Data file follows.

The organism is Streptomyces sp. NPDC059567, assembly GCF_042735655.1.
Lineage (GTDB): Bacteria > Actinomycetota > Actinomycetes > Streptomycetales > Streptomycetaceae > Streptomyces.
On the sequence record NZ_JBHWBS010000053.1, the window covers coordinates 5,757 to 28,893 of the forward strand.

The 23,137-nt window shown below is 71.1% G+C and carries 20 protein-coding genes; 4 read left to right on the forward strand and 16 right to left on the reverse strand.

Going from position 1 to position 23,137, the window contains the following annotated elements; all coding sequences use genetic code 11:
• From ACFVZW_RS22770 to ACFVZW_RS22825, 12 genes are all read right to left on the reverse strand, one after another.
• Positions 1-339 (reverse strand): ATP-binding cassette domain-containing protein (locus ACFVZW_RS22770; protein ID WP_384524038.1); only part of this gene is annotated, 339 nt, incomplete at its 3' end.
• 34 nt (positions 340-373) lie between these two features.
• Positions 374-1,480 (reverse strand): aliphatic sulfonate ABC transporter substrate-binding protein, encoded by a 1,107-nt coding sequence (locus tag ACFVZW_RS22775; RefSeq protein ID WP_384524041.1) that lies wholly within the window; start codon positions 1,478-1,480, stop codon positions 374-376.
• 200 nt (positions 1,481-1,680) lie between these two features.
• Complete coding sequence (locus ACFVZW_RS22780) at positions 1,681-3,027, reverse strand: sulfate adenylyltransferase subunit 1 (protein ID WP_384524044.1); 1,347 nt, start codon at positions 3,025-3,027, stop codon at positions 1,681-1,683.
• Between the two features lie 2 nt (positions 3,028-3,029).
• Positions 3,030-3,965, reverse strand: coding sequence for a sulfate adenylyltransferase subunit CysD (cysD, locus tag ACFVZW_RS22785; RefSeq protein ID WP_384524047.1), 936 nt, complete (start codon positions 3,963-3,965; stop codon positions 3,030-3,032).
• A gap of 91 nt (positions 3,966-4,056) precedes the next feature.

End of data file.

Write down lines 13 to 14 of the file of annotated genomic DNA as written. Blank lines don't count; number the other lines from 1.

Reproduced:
• Positions 3,030-3,965, reverse strand: coding sequence for a sulfate adenylyltransferase subunit CysD (cysD, locus tag ACFVZW_RS22785; RefSeq protein ID WP_384524047.1), 936 nt, complete (start codon positions 3,963-3,965; stop codon positions 3,030-3,032).
• A gap of 91 nt (positions 3,966-4,056) precedes the next feature.